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Four Back-to-School Trends On Teachers' Minds

From social emotional learning to family engagement, educators are focused on supporting their students through another uncertain year.

The last school year was a tumultuous one for teachers that proved both their resiliency and their adaptability. As schools begin the 2021-2022 school year across the United States, the threat posed by the Delta variant and debates around masks and the appropriate precautions to keep students and faculty safe are impacting the hopes for a more stable school year. At Common Sense Education, we work with over a million K-12 educators nationwide supporting them with technology and learning. As teachers head back to school, here are four areas they are focused on, and ideas on how we can support them as they continue to navigate a new school year.

Supporting students SEL in the digital world.

Technology is changing the social and emotional learning (SEL) landscape that students navigate every day, including how they express themselves, develop their identity, collaborate with others, and develop meaningful relationships within their communities. The ability to stay connected through the pandemic was a lifeline for many students. According to our research, 53 percent of 14-22 year olds say social media has been "very" important for staying connected to family and friends during the pandemic. Students have been through a lot. In some cases, they've had family members get sick, get hospitalized, or die from COVID-19. In other cases, family members have lost jobs, or are unable to pay rent or the mortgage -- and that's in addition to the stress of home school and being isolated. Teachers want resources to help students through this tough time. Social and emotional learning is essential for helping students manage their emotions, make responsible decisions, and build healthy relationships, and it's also vital for academic success. In August, we launched our new SEL in Digital Life Resource Center to help teachers across the country support their students' social and emotional learning in the digital world, such as how we develop self-awareness, relationships and identity online.

Finding new digital tools and strategies to create the best learning experiences for students.

Distance learning gave teachers a chance to broaden their skill set by learning new digital tools to use to support learning. With the Delta variant surging, teachers are constantly prepared for a possible hybrid or virtual classroom. The tech tools that proved the most effective and successful last year will certainly be used again, and we hope that teachers take their learnings from the past year and continue to incorporate technology to enhance student learning moving forward. Pointing them in the right direction, content like our edtech reviews and top picks help teachers discover the most promising learning resources they can adapt to meet all their students' diverse needs. In our end-of-year educator survey, 86 percent of educators said our reviews have helped them identify a new edtech tool or resource that they've since used in their teaching.

Engaging families in children's tech use for learning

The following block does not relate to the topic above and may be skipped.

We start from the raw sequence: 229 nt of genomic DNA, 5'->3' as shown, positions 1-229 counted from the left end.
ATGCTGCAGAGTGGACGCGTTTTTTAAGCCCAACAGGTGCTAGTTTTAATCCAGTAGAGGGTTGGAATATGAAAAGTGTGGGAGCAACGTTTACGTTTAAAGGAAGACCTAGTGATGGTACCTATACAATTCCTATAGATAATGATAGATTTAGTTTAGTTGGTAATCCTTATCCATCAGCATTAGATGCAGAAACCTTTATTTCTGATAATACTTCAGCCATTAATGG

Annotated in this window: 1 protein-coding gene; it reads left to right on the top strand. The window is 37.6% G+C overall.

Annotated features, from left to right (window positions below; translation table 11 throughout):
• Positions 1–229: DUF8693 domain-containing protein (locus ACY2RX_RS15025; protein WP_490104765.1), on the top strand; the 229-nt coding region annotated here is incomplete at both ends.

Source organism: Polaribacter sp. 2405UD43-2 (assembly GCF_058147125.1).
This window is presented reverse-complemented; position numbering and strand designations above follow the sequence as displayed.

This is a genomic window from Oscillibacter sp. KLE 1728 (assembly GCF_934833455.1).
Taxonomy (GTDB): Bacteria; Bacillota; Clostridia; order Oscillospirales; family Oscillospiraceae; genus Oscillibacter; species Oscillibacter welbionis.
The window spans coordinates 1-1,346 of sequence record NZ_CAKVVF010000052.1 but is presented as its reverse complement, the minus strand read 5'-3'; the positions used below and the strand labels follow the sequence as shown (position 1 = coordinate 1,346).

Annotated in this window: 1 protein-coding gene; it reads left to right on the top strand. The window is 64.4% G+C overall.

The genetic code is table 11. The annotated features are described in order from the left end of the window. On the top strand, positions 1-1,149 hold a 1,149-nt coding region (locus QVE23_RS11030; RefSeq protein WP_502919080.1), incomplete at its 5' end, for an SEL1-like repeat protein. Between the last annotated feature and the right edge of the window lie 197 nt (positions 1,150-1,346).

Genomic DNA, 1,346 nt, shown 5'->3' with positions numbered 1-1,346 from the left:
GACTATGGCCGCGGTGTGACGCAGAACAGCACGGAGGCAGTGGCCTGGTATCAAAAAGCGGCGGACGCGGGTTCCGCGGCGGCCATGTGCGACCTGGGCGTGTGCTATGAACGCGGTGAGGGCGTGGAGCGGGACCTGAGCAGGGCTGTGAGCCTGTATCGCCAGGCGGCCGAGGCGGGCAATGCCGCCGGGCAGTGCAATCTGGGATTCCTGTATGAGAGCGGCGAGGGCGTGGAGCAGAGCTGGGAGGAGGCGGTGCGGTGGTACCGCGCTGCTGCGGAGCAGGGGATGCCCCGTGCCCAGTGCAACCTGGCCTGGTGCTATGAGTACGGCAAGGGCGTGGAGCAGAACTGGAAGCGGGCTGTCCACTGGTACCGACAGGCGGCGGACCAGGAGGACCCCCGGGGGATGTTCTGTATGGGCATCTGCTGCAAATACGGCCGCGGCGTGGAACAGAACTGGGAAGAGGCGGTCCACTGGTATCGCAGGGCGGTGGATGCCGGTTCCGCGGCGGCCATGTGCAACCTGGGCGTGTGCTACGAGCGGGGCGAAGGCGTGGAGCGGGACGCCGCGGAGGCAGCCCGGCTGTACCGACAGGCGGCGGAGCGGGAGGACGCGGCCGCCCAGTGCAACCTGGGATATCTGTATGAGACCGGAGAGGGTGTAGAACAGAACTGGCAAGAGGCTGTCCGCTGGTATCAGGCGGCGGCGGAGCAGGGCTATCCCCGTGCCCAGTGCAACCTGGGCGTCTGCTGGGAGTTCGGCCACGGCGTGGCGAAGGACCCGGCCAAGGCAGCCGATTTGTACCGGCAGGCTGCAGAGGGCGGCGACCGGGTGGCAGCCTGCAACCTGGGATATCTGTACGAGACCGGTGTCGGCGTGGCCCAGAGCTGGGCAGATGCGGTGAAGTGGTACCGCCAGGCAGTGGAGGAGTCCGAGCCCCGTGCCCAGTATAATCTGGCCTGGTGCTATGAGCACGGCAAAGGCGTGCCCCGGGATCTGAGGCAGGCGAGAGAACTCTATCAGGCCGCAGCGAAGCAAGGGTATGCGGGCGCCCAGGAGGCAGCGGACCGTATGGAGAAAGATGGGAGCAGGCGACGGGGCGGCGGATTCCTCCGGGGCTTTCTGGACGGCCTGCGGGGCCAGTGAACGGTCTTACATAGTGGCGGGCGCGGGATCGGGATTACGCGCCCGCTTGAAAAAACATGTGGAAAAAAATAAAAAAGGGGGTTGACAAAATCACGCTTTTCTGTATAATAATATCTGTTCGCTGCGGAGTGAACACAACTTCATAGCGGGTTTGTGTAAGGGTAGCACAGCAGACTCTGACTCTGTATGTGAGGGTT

The pandemic has revealed many challenges and inequities related to internet connectivity. First, Common Sense did deep work last year related to closing the digital divide, as we found that one in four students in our country lack adequate internet for learning. Luckily, federal aid bills passed in 2021 will help to close the digital divide and get students and families connected at home.

Second, parent and caregiver engagement in school matters. Last year, when schools shut down, parents and caregivers were forced to get very involved in both their child's learning and with their schools. This is a good thing, as we know the best learning happens in school communities with a strong home-school connection. Teachers and schools are interested in building upon this connection with families around their children's learning and technology use. We will continue to support families by providing useful advice and resources for parents and caregivers to be shared through schools and also through our advice and reviews.

Protecting their students' privacy

As the use of edtech products grows, so do district, school, and teacher concerns around protecting student privacy. Even the best apps and tools need access to certain types of data and information to work properly. In the past year alone, schools have been facing new challenges and privacy risks when it comes to balancing the power of online learning with the requirements of and concerns about online privacy. Our privacy reviews of edtech products are now used by 55% of our teacher community. Like a nutritional label for privacy, this rating system gives schools evaluate the information they need about the privacy of digital tools so they can make the best choices that protect students.

The last year reinforced the importance of schools, teachers, and families to work together to help students thrive. Teachers learned a lot from the last year, and they're using what they've learned to ensure they can leverage tech effectively and support their students' digital well-being. Teachers need our support to make that a reality for students everywhere, and we will continue to advocate for educators' needs in a complex, evolving digital world.

Kelly Mendoza

Kelly Mendoza, Ph.D., is vice president of education programs at Common Sense. She oversees the Digital Citizenship Curriculum and all edtech ratings and reviews at Common Sense Education.